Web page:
Because we're using the API BaaS token endpoint on the backend, we get an OAuth token back from BaaS. We store this token in the Edge-generated token we send back to the client. That way, every subsequent request can use the API BaaS-generated token to authenticate with the backend. That allowed us to use API BaaS permissions for small-grained authorization.

Authorization

One of the challenges we had along the way was figuring out how much of the authorization logic should be in Edge versus in API BaaS. Was there a way to define user access only in a proxy and save a trip to the data store for invalid requests?

In the end, it made more sense to have Edge and API BaaS share the authorization role. We leaned on the built-in role-based access control tools in API BaaS for small-grained authorization. There, it's easy to define user groups, roles, and permissions-per-resource, then associate user accounts with those things. What's more, we were able to define permissions at run time using JavaScript so that we could protect data independently for each new food cart added to the system.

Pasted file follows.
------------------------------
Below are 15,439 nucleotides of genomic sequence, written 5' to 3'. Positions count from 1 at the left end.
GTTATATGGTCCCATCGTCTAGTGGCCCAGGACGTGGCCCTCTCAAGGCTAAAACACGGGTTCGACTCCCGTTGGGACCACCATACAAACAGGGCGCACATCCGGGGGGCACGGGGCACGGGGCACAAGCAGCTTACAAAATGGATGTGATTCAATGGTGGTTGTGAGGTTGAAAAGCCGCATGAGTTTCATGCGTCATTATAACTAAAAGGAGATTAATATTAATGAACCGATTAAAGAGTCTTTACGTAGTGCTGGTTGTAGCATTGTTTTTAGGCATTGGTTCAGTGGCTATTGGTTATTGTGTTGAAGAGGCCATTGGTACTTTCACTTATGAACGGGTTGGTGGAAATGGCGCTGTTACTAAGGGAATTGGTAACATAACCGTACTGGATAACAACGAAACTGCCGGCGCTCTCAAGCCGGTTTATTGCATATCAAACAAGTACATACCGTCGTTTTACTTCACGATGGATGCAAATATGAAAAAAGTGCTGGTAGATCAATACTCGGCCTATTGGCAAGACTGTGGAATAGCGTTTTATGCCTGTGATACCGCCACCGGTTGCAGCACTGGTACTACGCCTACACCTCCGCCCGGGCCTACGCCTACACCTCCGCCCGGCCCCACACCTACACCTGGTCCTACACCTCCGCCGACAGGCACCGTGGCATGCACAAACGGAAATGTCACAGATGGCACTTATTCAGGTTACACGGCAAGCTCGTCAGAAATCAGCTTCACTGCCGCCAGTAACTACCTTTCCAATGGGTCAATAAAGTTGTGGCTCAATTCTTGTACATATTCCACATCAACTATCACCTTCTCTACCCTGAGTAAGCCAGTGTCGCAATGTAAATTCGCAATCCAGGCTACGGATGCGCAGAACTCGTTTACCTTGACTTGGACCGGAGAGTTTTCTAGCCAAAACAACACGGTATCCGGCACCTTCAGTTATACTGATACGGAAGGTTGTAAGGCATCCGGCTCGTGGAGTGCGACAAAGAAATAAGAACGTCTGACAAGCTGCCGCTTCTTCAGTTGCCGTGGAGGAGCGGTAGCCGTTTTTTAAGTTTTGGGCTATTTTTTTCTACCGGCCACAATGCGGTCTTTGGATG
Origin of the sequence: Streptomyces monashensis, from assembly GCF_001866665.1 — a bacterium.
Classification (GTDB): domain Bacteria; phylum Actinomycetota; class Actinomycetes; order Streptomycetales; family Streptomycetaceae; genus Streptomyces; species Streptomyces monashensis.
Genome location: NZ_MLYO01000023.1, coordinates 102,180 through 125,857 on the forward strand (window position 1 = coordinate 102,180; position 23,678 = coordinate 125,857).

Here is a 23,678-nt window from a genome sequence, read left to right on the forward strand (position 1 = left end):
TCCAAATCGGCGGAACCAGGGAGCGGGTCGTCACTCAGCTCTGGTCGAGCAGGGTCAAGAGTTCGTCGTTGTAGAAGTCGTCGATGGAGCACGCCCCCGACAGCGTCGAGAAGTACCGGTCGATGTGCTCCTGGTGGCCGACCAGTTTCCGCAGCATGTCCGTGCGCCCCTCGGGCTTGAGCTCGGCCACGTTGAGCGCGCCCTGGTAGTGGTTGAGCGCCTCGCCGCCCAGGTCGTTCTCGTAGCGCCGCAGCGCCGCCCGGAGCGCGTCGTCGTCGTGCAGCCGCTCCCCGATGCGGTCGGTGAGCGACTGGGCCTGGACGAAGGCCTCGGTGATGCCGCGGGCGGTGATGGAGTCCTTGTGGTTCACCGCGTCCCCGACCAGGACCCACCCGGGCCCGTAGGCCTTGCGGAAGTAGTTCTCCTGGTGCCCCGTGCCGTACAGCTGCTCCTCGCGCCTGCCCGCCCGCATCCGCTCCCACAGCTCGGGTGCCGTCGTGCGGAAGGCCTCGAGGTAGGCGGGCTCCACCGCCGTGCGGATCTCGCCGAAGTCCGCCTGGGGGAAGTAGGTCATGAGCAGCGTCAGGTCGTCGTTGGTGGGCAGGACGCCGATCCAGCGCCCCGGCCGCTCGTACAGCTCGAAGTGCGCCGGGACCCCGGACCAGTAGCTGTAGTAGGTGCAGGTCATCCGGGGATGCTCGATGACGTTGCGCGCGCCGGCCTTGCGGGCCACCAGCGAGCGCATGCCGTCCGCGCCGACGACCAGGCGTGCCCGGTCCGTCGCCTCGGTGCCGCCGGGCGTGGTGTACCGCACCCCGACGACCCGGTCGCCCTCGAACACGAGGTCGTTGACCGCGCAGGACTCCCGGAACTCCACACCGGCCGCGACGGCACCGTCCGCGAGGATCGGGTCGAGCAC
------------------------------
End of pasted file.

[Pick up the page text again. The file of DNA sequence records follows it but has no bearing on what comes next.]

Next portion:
Closer to the front end of the request, in Edge, we defined OAuth scopes that established broad permissions. For example, a request from a user asking to update a food cart won't even reach the backend if they aren't in the owner.update scope. So it potentially cuts down a bit on the traffic to the backend by stopping requests in an area where the user doesn't belong.

Data access

At the start, we wanted to use API BaaS as a data store only. All of our logic around authentication and authorization, for example, would be in Edge. And the Node.js code we wrote to connect the front-end proxies to the backend data store would be swappable with other TBD connective code so that we could show how to use a different data store in another sample.